If the tone of Pakistan’s 34-year-old Foreign Minister Bilawal Bhutto Zardari during an interaction at the Wilson Center in Washington DC on September 27th is any indication Islamabad may not be particularly eager to revive any semblance of normalcy with India just yet.
Bhutto Zardari went out of his way to highlight the 2002 Gujarat riots, the then Chief Minister Narendra Modi’s handling of them and how the U.S. revoked his visa until he became prime minister.
The comments were provocative, especially in the way they were delivered.
However, on the question whether war in any situation in the world was wise, he said somewhat cryptically that he agrees with Modi’s counsel to Russia’s President Vladimir Putin against it.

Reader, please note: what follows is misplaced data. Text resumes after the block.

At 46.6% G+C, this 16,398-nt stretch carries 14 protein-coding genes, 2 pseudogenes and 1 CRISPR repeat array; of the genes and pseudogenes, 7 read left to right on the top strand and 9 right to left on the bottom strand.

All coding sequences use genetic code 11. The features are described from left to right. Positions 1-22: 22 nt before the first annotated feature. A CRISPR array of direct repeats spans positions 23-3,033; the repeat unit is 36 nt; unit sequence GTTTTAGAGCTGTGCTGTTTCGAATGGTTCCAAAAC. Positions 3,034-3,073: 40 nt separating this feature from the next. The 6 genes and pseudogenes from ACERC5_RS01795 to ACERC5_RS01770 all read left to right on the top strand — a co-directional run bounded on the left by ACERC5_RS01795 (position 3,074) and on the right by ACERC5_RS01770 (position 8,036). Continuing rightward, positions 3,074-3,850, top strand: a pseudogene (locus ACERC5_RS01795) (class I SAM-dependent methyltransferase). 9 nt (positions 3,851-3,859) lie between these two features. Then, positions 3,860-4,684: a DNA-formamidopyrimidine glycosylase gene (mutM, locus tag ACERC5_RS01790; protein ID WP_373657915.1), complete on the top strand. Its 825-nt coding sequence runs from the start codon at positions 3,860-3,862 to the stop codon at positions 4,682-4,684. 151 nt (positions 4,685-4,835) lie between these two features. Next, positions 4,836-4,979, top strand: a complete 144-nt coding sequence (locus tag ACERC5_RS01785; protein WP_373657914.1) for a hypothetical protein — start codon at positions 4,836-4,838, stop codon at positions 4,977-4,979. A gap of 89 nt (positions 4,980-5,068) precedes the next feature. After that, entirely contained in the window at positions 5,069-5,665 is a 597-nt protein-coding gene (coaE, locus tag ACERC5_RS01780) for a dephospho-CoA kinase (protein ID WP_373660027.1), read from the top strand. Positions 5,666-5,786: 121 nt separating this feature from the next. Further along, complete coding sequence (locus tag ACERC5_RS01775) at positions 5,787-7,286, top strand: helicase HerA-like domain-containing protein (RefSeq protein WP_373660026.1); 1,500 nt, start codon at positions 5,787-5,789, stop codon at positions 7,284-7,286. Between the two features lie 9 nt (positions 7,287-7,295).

Bhutto Zardari was rather flippant in his dismissal of India’s concern over the $450 million package to refit Pakistan’s F-16 fighter jets to support counter-terrorism operations. India’s Foreign Minister S Jaishankar, also in the U.S. at the same time as his Pakistan vis-à-vis made headlines when he said neither the US nor Pakistan was fooling anyone by claiming that fighter jets were meant for counter-terrorism operations, implying that their primary purpose was against India.